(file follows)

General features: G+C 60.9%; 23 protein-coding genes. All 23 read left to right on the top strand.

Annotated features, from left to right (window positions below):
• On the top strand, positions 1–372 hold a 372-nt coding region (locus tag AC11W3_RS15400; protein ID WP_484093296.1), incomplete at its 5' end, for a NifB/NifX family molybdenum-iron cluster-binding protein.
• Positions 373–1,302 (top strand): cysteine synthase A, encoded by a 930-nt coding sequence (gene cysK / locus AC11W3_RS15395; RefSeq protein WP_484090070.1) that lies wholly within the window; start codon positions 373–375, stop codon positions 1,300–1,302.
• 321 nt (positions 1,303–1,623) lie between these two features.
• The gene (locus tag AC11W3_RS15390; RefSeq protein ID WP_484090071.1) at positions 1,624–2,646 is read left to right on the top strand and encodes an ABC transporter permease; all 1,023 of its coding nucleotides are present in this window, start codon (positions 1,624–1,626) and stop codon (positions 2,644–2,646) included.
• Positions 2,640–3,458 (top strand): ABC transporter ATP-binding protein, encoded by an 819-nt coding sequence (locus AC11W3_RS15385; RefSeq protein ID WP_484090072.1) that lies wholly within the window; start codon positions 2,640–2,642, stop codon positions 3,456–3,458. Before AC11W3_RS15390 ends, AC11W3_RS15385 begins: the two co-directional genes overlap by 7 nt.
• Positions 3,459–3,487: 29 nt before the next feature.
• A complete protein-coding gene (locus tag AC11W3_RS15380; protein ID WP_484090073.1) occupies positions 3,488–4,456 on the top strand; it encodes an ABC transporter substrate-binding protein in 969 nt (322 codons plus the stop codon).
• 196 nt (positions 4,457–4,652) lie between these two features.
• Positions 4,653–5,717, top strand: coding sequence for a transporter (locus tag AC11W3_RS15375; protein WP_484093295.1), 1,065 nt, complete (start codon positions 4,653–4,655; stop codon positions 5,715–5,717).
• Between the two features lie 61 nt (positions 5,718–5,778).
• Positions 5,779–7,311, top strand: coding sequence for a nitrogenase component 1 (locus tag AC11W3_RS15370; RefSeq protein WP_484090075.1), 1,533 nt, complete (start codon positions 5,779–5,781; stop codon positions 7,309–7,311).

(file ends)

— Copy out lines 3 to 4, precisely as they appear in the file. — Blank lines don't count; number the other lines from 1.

• On the top strand, positions 1–372 hold a 372-nt coding region (locus tag AC11W3_RS15400; protein ID WP_484093296.1), incomplete at its 5' end, for a NifB/NifX family molybdenum-iron cluster-binding protein.
• Positions 373–1,302 (top strand): cysteine synthase A, encoded by a 930-nt coding sequence (gene cysK / locus AC11W3_RS15395; RefSeq protein WP_484090070.1) that lies wholly within the window; start codon positions 373–375, stop codon positions 1,300–1,302.